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TV REVIEWS : Three New Sitcoms, but Only One Is Prime : 'Bakersfield, P.D.' makes its witty premiere on Fox. ABC's 'Phenom' and NBC's 'Saved by the Bell' sequel don't fare as well.

THE NEW SEASON. One of a series.

September 14, 1993|HOWARD ROSENBERG | TIMES TELEVISION CRITIC

Three new comedies hit prime time tonight.

The Odd Trio are Fox's "Bakersfield, P.D.," a police spoof that's about as witty as television gets; ABC's unphenomenal "Phenom," and NBC's beyond-redeeming "Saved by the Bell: The College Years."

"Bakerfield, P.D." (at 8:30 p.m. on Channels 11 and 6) injects breezy, wonderful fun into formulaic TV, giving buddy-cop cliches a refreshing dose of whimsy and satire. Written by executive producer Larry Levin and directed by Dean Parisot, the premiere is just very, very funny.

Fresh to Bakersfield from the Washington police department, urbanized African-American Paul Gigante (Giancarlo Esposito) is paired with good-ol'-whitebread boy Wade Preston (Ron Eldard) in a police department populated by eccentrics. The boss is fuzzy Capt. Stiles (Jack Hallett), who is incapable of making decisions. The Radar-like Sgt. Hampton (Brian Doyle-Murray) diplomatically makes them for him.

Surrounded in his new job by whites who are astonished that he isn't Shaft, the cultured Gigante is himself taken aback by his new partner, the guileless but goofy Preston, who incessantly regurgitates TV-cop trivia, from "The Mod Squad" to "Hawaii Five-0." How will these two ever get along? Hilariously, if the premiere is any measure.

From start to finish, "Bakersfield, P.D." pushes one comedic button after another, snapping off sly throwaway lines with a straight face and using humor to slice in commentary about contemporary culture.

The real Bakersfield will need to have thick skin. In the series, for example, the city's classical-music radio station blares a symphonic treatment of cornponey "Achy, Breaky Heart." And when Gigante first drives into town and asks an elderly white couple for directions, the terrified geriatrics roll up their car window without replying.

Although generally more subtle than "The Naked Gun" theatrical movies, "Bakersfield, P.D." does feature what is surely TV's first police chase on roller-blades.

Clever writing, clever cast, clever start. As Preston says to Gigante, "Let's go, Dano."

The premiere of "Phenom" (also at 8:30 p.m., on Channels 7, 3, 10 and 42) was written by Dick Blasucci, Marc Flanagan and Sam Simon ("The Simpsons") and directed by Ed. Weinberger ("Taxi"). Yet somehow it's still mediocre at best, although this plum time slot, between "Full House" and "Roseanne," is an enormous gift from ABC.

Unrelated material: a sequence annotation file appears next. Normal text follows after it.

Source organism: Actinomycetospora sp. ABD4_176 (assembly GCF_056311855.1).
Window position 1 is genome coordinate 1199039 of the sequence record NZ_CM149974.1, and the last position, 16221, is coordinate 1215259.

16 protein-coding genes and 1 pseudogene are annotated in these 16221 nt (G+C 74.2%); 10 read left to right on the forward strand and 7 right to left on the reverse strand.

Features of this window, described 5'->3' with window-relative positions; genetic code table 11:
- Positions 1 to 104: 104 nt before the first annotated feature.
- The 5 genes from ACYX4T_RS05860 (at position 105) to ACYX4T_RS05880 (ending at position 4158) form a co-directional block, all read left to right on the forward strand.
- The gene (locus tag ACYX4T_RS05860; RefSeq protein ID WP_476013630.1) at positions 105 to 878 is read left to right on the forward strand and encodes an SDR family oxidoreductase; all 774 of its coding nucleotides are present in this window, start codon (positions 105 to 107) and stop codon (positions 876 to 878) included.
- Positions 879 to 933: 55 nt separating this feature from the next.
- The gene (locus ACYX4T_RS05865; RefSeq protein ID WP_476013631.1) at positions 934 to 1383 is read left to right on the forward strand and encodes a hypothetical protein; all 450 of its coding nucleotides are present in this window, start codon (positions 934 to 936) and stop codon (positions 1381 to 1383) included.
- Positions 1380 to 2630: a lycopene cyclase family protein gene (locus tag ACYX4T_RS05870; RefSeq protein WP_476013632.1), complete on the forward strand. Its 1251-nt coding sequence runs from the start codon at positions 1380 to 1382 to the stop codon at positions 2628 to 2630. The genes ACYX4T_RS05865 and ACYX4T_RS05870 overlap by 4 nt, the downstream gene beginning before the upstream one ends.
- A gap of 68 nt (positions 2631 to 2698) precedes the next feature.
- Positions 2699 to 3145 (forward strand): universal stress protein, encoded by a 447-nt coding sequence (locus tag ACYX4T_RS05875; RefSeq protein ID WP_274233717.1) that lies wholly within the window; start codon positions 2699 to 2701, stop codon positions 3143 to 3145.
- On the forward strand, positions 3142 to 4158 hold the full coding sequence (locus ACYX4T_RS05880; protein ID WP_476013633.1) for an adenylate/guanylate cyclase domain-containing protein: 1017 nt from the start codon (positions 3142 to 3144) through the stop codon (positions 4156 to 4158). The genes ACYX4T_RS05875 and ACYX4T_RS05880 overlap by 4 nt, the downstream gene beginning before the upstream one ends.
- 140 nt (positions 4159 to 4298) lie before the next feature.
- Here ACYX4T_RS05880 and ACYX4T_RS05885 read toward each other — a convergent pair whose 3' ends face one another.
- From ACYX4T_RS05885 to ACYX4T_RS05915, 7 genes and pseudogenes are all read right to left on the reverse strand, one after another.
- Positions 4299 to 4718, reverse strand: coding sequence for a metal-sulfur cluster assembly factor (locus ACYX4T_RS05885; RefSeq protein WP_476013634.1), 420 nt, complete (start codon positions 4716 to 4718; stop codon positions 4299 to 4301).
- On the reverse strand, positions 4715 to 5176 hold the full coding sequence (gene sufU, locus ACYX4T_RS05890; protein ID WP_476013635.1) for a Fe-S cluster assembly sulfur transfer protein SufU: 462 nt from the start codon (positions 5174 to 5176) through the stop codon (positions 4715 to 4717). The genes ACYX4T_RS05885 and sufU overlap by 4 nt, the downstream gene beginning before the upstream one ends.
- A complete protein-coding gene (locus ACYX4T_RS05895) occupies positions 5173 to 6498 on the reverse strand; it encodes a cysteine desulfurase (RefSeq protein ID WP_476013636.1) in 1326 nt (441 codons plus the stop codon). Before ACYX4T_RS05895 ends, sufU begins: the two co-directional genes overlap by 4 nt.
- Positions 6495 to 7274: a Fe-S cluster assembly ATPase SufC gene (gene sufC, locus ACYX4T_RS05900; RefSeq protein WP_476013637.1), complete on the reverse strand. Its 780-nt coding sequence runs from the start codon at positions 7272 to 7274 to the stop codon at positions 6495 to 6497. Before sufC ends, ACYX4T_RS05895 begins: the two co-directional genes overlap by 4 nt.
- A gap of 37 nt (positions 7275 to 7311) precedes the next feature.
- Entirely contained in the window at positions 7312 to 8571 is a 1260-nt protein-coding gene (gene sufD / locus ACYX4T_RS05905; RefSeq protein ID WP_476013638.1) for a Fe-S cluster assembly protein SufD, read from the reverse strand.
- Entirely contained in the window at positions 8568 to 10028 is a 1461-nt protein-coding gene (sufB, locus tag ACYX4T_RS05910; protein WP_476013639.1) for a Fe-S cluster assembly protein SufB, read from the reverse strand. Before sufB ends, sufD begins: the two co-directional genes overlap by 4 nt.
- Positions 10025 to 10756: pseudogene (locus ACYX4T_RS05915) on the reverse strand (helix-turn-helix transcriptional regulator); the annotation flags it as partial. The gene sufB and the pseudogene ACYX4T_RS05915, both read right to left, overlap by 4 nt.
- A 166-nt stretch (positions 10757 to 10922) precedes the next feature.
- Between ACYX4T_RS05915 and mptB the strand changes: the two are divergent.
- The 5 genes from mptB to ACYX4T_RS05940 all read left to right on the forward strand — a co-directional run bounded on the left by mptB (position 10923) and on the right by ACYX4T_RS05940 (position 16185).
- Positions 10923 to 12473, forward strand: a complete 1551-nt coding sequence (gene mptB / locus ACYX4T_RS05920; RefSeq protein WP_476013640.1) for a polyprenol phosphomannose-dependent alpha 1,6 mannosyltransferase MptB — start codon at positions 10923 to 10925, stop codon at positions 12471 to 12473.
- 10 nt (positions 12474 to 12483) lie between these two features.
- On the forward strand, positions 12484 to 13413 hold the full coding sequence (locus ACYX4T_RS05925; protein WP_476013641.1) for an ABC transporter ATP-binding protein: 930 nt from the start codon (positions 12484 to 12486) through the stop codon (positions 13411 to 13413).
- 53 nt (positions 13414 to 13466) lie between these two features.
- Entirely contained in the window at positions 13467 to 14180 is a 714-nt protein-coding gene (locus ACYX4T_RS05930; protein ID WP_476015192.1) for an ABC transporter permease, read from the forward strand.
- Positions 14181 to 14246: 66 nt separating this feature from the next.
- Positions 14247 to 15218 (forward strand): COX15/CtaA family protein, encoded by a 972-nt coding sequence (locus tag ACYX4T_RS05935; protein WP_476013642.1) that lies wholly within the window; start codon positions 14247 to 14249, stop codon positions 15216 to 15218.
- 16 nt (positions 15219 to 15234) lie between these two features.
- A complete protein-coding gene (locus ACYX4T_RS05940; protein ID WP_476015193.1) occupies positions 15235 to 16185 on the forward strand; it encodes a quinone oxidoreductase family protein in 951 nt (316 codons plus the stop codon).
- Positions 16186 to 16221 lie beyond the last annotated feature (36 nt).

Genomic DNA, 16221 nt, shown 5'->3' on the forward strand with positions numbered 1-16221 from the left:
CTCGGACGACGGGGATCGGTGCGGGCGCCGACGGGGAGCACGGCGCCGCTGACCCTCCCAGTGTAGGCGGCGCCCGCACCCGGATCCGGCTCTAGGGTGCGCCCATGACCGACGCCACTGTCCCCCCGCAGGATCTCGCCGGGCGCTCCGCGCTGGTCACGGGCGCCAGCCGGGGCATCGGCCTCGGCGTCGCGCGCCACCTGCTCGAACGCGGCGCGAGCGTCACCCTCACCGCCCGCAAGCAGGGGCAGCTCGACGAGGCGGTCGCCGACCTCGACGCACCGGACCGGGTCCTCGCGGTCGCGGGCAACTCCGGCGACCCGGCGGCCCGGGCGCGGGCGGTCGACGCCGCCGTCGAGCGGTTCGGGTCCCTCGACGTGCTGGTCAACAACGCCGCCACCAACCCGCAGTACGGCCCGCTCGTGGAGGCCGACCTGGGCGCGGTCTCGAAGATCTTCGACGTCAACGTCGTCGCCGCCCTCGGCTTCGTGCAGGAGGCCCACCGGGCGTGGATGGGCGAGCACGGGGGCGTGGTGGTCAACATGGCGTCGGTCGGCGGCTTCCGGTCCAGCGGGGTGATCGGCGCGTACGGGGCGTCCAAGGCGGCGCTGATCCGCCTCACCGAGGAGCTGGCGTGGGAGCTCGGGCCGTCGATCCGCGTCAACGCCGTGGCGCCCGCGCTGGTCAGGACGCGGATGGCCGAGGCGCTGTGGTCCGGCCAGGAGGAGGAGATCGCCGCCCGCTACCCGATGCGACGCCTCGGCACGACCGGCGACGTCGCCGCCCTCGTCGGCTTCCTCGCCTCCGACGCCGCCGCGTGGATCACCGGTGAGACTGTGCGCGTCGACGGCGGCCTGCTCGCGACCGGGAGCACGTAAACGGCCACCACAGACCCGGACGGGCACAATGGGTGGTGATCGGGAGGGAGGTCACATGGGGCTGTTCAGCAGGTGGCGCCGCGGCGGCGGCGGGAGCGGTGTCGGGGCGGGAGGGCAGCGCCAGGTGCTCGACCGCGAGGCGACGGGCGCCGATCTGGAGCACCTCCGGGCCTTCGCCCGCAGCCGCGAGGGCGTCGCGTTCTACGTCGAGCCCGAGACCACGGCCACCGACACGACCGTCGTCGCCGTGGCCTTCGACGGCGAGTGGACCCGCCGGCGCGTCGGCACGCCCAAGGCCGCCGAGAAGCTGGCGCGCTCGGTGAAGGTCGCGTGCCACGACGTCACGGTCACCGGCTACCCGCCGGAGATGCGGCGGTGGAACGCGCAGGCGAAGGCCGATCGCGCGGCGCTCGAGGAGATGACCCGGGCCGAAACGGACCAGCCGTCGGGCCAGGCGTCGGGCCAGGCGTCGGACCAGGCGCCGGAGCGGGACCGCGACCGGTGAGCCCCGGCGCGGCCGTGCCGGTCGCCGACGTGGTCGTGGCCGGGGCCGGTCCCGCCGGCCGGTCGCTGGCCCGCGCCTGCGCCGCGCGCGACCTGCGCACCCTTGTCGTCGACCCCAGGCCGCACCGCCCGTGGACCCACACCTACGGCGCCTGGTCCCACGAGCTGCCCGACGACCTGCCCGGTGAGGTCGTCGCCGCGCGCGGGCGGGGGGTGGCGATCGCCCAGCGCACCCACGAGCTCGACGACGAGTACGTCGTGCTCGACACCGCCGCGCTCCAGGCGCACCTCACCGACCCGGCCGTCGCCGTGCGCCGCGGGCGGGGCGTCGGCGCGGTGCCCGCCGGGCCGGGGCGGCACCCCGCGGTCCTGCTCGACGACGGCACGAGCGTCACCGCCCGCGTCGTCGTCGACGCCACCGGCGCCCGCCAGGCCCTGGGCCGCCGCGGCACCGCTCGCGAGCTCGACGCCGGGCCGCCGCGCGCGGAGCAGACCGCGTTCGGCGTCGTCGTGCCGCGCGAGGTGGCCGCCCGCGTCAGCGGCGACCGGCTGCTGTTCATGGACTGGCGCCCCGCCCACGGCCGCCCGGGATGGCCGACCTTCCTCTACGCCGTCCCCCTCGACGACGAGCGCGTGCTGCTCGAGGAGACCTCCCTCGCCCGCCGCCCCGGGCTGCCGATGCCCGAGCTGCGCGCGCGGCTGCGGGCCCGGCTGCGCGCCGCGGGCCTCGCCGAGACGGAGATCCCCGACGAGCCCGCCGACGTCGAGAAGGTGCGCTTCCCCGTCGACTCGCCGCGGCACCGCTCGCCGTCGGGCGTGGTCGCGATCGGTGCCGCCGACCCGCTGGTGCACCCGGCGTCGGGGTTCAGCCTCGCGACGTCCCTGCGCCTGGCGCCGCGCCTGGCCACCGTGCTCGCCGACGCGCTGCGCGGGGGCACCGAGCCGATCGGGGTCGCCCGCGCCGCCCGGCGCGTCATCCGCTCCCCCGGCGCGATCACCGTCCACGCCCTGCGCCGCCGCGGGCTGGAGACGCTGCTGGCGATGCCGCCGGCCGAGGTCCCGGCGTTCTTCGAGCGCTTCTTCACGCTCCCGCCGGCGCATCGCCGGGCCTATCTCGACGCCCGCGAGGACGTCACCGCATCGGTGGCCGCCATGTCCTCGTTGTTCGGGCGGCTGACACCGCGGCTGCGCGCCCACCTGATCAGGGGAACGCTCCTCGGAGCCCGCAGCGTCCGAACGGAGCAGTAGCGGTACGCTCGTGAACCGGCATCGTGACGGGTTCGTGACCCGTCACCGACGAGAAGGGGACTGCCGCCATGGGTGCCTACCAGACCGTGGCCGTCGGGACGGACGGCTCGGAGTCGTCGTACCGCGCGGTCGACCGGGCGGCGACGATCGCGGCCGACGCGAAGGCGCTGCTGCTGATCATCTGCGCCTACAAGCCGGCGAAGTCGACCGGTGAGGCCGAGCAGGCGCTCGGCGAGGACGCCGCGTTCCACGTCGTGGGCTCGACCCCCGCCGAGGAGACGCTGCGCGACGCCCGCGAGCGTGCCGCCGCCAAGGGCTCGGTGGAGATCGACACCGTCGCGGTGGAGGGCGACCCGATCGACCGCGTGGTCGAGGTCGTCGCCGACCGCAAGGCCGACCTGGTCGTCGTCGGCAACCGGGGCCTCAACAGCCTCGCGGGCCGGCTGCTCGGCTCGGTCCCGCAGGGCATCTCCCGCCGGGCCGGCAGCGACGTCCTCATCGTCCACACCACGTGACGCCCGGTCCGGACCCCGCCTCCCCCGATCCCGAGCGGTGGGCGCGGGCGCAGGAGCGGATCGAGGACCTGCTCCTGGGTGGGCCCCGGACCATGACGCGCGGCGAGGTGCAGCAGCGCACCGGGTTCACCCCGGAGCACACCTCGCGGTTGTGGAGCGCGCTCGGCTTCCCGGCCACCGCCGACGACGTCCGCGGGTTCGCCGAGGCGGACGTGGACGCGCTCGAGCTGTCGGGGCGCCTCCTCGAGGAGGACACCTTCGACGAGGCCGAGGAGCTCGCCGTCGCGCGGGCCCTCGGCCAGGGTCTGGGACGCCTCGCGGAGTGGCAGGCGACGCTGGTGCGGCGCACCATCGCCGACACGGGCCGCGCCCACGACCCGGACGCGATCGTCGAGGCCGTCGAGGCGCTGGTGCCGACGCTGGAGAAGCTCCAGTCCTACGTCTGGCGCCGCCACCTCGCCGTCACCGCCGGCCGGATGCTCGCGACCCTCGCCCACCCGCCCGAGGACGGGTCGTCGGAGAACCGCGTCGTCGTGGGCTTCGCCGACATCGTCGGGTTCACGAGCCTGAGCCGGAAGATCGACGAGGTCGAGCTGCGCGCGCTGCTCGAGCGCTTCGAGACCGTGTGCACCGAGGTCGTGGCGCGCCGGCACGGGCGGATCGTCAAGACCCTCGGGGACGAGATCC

The "phenom" is budding 15-year-old tennis star Angela Doolan (Angela Goethals), who lives in a suburban condo with her single mother, Diane (Judith Light), younger sister (Ashley Johnson) and dysfunctional older brother (Todd Louiso). Into this family mix comes loud, bossy, hard-selling Lou Del La Rosa (William Devane).

Angela is caught in a vice between her tennis career goals and her desire to be a normal teen-ager. When she finally rejects Del La Rosa's offer of a full-time tennis scholarship, which would require her to move to his La Jolla training facility, a compromise is reached. She'll continue to live at home but will train with Del La Rosa on weekends.

Goethals does nicely in a premiere that offers occasional glimmers of memorable dialogue. Diane to Angela: "I'm going to do something that goes against every instinct I have as a mother. I'm going to respect your opinion."

For the most part, though, "The Phenom" is oppressive. In the role of the obnoxiously despotic Del La Rosa, a very, very little of Devane goes a very, very long way. It's teeth-gnashing time when he's on the screen. In addition, this first episode is laden with such stock sitcom components as the imposed maudlin moment--the scripted lump in the throat when mother and daughter have a rapprochement. Unfortunately, very few of these components yield humor.

"Hello, ladies. Did you miss me?"

"As much as I miss my acne."

There you have it, a snippet from NBC's new zitcom, "Saved by the Bell: The College Years." It tolls at 8 p.m. on Channels 4, 36 and 39.

It's difficult to imagine even its pre-pubescent target audience liking this infantile prime-time successor to the Saturday morning series, "Saved by the Bell."

The guys from Bayside High School--Screech (Dustin Diamond), A.C. (Mario Lopez), Zack (Mark-Paul Gosselaar)--are now college freshmen. So is Kelly (Tiffani-Amber Thiessen). And former Los Angeles Raiders defensive tackle Bob Golic is the resident adviser at their co-ed dorm. His assignment: strut, flex and scowl.

The premiere finds nerdy Screech and hunks Zack and A.C. sharing not only a dorm room but also mucho misadventures. The inanity is nonstop, reaching an apex when a birthday party for Leslie (Anne Tremko) backfires, putting Zack on the defensive.

If your taste runs to simpleton humor and simpleton characters, this is the series for you.

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